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How to Become a Spanish Teacher in California

Spanish teachers offer students a learning experience outside of traditional subjects like math and reading. In California, teachers will need to complete a bachelor's degree and state certification examinations.

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With a significant Spanish-speaking demographic and a major teacher shortage, California is fertile territory for new Spanish teachers. Earning a teacher certification in Spanish in the state of California requires a bachelor's degree and completing a state-specific teacher preparation program, among other requirements.

California Spanish Teacher Requirements

Average Salary for Teachers in California (2016)* $74,270 (Elementary); $70,100 (Middle); $74,940 (Secondary)
Required Degree Bachelor's degree
Degree Field Spanish
Testing Requirements CBEST and CSET Spanish

Source: *U.S. Bureau of Labor Statistics (BLS)

Step 1: Earn a Bachelor's Degree

Individuals who wish to teach Spanish in California will need to complete a bachelor's degree at an approved educational institution. Students can pursue a Bachelor of Arts in Spanish that will provide them with the necessary knowledge to qualify for the Single Subject Teaching Credential. Students will take courses like intermediate Spanish reading, advanced conversation, Spanish for teachers, Spanish applied linguistics, and the history of the Spanish language.

Step 2: Complete a Teacher Preparation Program

Certain universities and colleges in the state of California offer integrated bachelor's degree programs that combine teaching credential coursework with subject-specific coursework, in this case Spanish. These programs are intense but allow the student to earn a bachelor's degree and teaching credential in four years.

Otherwise, the student must earn a bachelor's degree and then complete approved teacher credential courses, also offered at various colleges and universities. These can take an additional year or year and a half to complete. California requires 600 hours of clinical teaching experience, so all training programs include a student teaching assignment. These assignments can last one school semester or an entire school year.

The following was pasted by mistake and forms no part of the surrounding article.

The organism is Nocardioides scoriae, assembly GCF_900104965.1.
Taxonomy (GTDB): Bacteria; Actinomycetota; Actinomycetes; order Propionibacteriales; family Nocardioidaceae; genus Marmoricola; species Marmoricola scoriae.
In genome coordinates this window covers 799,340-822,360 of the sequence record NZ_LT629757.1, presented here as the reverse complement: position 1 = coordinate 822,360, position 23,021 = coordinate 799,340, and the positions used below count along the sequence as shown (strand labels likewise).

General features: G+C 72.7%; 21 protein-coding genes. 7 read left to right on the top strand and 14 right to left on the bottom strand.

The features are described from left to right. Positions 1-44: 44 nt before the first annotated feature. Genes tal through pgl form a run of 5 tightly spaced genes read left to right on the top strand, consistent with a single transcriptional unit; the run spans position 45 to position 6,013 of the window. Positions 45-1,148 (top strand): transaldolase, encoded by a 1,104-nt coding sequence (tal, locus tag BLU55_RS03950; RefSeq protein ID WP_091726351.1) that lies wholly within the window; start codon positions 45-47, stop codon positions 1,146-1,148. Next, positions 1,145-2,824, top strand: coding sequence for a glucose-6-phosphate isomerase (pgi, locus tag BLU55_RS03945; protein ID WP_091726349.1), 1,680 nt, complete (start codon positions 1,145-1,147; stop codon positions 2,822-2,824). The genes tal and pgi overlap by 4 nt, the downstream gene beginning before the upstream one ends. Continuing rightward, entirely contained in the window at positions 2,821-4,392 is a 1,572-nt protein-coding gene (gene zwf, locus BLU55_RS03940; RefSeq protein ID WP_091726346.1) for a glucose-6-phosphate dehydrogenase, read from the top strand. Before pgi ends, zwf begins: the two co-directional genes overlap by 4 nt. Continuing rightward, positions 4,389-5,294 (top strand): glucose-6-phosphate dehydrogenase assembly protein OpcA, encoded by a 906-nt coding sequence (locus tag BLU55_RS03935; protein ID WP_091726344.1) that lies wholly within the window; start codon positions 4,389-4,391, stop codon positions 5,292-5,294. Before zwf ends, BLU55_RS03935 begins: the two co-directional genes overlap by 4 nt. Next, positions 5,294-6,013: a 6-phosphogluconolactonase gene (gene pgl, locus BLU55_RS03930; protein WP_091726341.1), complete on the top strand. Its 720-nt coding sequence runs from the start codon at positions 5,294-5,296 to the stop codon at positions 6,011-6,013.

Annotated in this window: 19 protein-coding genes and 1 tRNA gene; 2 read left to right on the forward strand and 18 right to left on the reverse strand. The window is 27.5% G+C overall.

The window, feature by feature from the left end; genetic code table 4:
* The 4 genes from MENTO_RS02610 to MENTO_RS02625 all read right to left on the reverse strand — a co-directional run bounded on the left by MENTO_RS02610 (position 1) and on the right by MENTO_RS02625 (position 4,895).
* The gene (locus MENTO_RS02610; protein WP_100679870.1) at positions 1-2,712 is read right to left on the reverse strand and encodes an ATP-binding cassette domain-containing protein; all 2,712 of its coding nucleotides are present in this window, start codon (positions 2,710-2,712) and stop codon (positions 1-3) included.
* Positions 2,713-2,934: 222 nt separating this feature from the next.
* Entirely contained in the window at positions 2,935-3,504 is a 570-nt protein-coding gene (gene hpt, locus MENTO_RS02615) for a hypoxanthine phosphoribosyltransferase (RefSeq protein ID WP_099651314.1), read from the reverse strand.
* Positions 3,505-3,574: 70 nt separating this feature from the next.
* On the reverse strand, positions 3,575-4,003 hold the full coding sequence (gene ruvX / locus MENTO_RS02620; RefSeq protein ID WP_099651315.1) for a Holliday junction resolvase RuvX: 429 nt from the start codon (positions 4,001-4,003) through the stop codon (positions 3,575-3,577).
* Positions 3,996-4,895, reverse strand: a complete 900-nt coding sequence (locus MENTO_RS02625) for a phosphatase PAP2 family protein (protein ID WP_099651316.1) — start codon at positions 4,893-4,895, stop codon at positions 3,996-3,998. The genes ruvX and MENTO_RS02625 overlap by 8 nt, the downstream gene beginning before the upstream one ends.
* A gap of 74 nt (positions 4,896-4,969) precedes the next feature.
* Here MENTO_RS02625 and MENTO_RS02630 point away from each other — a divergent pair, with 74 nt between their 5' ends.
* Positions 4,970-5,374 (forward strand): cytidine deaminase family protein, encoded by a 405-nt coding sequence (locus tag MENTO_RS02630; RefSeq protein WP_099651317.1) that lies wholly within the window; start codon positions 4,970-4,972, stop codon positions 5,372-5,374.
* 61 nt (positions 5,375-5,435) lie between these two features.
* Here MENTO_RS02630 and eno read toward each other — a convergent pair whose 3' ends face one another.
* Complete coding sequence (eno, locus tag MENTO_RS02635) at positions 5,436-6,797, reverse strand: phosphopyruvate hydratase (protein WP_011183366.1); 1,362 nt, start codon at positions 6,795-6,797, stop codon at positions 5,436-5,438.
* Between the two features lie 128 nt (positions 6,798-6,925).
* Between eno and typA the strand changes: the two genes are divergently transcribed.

Step 3: Pass Certification Exams

After completing the educational and training requirements, individuals will need to fulfill the basic skills requirement as well as a subject-specific exam.

One way to fulfill the basic skills requirement is to pass the California Basic Assessment Educational Skills Test, known as the CBEST. This exam tests individuals' proficiency in writing, reading, and mathematics. The sections can be taken individually or all in one testing session. A total combined score of 123 must be earned, which equates to a score of 41 on each section. It should be noted that individuals can earn a score of 37 on one or two sections, just as long as their total score is 123. The basic skills requirement can also be fulfilled in a number of other ways, including certain qualifying scores on the ACT, SAT, and AP exams.

The final examination individuals will need to take is the CSET Single Subject Teaching Credential in Spanish. This examination consists of three subtests. The first subtest has 40 multiple-choice questions and three constructed-response questions, while the second one also has 40 questions, but only one constructed-response questions. The final subtest has 30 multiple-choice questions and six constructed-response ones. Individuals will need 220 on each subtest to pass. Certain commission-approved Spanish degree programs in the state of California allow graduates to waive the CSET exam requirement.

Prospective teachers in California have a few unique coursework requirements to complete:

  • A United States Constitution course
  • A reading instruction course
  • A computer technology course

After meeting these requirements, individuals will receive the preliminary credential, which is good for five years. The next step is to apply for the clear credential, which offers two standard ways to qualify. Teachers can complete an approved teacher induction program or become certified through the National Board of Professional Teaching Standards.

Spanish teachers will need to receive a clear fingerprint check from the California Department of Justice and the Federal Bureau of Investigation (FBI).

Certification Resources for Spanish Teachers in California

Spanish teaching candidates can prepare for the CBEST examination by utilizing this study guide:

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